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15. Teaching Rhetorical Pathos through Playlists

15. Teaching Rhetorical Pathos through Playlists

This blog entry describes a lesson plan that can be used to teach rhetorical pathos through the making of playlists. It was created for a computer-enabled classroom, but could also work for a conventional classroom if students were able to bring in laptops.

Students must first acquire accounts on Spotify.com, a free music streaming service. This can be done at the previous class meeting, or, with instructions, as part of homework.

The homework leading up to this class (assigned the class before it) should be as follows:

  • Students write a one-page persuasive essay on a topic of their choice.
  • Students make a fifteen-minute Spotify playlist intended to induce feelings that will make a partner agree with their opinion on the topic.

In class, the students listen to the playlists. One could combine any activity that wasn't overly distracting with listening to the music. I let them listen while doing whatever they would typically do on the computer while they listen to music -- allowing Facebook, Twitter, etc. This activity provides a sort of neutral starting point for the students as the playlist works on them, while alleviating the boredom that might come with solely listening to the music. Next, the students read their partner's persuasive essay. They then write a brief response describing how the playlist made them feel and how the essay used those emotions to persuade them. They email this response to the partner and the professor.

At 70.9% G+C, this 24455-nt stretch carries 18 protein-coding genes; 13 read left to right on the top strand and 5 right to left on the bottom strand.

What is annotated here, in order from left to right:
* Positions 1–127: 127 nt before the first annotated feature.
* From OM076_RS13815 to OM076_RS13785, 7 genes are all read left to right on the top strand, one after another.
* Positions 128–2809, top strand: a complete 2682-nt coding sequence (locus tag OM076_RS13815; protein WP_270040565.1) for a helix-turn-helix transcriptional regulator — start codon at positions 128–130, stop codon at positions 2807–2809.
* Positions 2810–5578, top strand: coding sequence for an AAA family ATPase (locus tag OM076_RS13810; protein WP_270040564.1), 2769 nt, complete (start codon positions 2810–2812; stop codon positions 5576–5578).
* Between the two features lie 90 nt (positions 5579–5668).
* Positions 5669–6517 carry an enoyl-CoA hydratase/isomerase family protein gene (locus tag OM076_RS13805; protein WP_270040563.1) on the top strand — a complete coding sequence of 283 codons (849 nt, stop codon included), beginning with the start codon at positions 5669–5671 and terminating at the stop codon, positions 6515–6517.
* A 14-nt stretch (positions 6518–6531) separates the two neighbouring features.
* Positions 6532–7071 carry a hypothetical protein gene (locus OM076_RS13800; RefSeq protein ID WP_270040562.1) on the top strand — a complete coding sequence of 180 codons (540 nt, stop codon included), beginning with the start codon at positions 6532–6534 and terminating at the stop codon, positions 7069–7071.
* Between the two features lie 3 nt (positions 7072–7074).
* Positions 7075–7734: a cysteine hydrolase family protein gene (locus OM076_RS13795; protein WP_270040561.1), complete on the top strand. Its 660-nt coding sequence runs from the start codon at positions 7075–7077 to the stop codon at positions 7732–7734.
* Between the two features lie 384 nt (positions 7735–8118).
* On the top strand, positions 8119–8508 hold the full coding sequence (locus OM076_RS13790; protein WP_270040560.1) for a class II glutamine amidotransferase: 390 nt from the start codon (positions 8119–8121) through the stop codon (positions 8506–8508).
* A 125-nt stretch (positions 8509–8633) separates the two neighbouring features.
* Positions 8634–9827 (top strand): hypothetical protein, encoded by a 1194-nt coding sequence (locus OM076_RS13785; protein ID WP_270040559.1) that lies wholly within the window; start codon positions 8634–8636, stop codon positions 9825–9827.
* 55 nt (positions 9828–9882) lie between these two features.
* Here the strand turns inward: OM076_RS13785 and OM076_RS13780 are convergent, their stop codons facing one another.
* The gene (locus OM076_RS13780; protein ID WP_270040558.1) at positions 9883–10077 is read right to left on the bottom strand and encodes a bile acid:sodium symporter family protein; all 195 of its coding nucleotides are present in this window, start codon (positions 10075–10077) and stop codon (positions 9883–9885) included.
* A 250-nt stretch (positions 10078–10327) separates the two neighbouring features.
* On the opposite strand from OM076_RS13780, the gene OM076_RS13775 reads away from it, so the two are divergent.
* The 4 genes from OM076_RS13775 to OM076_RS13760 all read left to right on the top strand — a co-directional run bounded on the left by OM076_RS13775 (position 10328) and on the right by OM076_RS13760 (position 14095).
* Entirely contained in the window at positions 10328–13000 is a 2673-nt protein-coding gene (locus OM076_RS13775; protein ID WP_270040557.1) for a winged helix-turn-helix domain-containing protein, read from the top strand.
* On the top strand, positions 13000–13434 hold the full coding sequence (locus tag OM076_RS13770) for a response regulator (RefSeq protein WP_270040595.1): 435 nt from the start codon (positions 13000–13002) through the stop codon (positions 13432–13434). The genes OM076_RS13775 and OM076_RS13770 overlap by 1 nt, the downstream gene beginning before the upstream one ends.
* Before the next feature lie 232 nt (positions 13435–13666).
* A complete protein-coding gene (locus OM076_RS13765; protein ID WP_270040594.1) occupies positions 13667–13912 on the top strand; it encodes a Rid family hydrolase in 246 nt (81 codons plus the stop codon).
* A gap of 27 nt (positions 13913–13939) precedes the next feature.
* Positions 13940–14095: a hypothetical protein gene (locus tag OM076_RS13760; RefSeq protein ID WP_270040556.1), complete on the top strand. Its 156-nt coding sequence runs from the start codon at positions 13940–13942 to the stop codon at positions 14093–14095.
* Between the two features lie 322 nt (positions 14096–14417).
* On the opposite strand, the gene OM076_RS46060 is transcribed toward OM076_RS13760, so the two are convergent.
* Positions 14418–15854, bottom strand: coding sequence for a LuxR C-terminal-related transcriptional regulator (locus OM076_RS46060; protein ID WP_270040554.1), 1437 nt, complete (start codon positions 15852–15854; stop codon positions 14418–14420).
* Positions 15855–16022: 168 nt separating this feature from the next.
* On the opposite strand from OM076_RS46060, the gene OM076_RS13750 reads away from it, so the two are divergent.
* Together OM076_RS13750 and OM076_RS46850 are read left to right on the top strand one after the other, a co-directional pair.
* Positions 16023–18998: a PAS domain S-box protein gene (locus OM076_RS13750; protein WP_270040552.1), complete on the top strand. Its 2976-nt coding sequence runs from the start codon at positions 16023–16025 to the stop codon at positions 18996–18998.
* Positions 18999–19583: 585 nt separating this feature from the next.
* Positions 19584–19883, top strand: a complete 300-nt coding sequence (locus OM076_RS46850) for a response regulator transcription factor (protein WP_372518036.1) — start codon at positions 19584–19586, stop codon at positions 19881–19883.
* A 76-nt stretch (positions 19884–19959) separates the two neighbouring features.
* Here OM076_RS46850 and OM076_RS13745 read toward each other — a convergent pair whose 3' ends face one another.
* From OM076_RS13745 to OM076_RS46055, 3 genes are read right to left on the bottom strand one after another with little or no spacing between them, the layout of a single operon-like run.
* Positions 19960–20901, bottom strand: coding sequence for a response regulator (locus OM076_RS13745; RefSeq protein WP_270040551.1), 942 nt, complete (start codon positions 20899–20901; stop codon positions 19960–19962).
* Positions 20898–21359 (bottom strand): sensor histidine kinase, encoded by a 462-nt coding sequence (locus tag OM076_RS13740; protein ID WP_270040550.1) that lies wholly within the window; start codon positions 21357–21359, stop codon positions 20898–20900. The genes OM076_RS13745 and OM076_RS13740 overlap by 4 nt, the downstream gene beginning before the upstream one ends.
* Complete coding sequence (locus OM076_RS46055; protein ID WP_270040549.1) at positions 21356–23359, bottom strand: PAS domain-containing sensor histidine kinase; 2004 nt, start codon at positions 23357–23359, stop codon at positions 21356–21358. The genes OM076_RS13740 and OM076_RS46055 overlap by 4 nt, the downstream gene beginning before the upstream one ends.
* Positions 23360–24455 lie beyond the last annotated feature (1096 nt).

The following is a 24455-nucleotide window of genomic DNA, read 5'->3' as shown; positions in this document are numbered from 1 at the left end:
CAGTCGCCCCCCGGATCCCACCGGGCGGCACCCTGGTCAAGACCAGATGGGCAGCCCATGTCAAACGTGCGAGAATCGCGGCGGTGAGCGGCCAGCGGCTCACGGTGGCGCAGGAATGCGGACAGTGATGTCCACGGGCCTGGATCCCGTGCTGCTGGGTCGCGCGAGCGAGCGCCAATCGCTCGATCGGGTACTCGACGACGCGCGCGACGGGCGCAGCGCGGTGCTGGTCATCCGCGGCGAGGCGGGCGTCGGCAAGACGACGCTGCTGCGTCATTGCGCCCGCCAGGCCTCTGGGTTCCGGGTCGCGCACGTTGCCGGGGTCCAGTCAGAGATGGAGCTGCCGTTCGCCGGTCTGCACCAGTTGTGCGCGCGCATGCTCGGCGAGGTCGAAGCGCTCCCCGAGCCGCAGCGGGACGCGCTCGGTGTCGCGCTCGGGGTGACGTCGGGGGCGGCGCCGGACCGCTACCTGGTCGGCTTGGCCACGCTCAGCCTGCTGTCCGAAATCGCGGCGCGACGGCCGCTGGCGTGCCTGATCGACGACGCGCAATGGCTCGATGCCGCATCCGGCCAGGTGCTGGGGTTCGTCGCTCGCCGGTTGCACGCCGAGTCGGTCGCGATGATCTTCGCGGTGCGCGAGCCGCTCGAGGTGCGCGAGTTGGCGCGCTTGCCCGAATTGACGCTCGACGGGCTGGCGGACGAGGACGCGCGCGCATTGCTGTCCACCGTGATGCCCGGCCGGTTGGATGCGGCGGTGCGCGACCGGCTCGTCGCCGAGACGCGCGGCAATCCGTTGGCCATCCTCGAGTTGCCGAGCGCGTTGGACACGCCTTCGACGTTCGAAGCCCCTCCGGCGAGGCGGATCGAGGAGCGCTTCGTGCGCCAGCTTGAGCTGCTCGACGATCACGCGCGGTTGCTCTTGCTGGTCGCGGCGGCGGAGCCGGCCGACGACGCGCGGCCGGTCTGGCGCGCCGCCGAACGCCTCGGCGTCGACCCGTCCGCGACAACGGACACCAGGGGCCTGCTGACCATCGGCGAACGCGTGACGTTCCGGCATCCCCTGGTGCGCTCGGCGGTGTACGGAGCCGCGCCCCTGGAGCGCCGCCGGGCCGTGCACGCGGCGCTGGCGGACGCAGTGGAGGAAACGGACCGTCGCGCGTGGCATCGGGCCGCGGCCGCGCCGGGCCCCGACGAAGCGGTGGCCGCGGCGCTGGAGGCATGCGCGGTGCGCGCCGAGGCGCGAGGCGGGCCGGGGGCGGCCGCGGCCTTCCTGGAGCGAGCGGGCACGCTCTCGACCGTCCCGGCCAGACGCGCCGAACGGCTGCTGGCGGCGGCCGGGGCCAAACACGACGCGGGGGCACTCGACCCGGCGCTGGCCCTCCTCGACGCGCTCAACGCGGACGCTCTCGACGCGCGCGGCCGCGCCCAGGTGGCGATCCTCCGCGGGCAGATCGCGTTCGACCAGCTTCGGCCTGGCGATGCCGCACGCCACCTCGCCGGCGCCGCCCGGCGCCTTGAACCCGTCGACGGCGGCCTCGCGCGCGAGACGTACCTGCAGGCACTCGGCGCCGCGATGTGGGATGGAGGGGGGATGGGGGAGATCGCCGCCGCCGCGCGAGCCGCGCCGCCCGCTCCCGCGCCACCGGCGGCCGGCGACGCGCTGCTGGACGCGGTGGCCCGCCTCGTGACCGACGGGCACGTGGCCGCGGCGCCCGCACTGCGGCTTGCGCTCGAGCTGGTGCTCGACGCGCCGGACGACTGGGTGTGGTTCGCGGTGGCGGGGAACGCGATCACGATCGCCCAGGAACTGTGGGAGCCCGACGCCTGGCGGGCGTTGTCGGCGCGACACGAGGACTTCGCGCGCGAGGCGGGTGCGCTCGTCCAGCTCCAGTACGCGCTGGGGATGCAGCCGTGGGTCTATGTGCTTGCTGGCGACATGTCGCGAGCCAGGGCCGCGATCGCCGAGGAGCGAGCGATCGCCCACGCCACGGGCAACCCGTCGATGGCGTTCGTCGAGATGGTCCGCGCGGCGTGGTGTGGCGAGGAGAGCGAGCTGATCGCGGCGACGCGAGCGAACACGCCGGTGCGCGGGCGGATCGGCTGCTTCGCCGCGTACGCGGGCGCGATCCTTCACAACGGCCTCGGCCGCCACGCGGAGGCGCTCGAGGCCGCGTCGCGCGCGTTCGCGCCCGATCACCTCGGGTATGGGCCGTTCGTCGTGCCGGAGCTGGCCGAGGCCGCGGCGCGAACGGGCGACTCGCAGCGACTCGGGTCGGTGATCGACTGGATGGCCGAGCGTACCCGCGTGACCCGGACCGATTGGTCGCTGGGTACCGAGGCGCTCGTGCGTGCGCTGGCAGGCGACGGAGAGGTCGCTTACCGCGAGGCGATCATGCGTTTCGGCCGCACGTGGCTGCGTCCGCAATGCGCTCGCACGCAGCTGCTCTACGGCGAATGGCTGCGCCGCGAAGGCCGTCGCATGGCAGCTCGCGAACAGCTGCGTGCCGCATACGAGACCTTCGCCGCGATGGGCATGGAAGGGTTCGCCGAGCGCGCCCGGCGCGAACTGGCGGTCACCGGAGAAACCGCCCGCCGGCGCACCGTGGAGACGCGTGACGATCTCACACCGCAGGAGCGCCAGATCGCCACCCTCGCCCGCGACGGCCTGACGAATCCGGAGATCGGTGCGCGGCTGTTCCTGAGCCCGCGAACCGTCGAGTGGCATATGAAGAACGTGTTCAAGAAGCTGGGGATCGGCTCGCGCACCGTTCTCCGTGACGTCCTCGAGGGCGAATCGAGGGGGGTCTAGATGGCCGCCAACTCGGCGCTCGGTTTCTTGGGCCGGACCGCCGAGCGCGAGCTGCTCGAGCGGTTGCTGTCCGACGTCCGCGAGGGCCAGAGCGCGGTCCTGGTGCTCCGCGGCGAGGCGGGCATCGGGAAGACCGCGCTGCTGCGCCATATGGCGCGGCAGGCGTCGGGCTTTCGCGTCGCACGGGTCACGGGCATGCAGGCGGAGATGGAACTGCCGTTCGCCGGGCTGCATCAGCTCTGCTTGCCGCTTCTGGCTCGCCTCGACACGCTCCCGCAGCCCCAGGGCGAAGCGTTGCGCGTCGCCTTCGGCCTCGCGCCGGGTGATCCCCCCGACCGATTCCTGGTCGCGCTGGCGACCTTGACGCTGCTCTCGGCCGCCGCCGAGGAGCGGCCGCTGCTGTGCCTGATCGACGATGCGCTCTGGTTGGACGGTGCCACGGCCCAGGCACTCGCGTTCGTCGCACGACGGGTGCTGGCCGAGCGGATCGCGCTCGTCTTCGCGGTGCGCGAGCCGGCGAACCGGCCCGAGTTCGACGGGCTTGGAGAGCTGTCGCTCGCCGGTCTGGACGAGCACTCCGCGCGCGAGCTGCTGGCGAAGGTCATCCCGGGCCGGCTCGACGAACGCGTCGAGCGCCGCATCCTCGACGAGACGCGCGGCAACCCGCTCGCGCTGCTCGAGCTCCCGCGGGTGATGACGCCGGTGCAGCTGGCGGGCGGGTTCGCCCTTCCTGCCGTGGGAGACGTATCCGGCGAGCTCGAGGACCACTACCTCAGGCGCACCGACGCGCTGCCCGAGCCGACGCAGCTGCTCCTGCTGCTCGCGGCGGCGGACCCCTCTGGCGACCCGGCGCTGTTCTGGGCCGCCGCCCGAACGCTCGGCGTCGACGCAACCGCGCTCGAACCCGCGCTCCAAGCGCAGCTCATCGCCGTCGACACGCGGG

For homework, the students revise their persuasive essays to incorporate more emotional language, playing on the same feelings as the playlist songs.

Students enjoy making and listening to the playlists, and they also absorb the idea of inducing emotion in an audience as a persuasive tactic.

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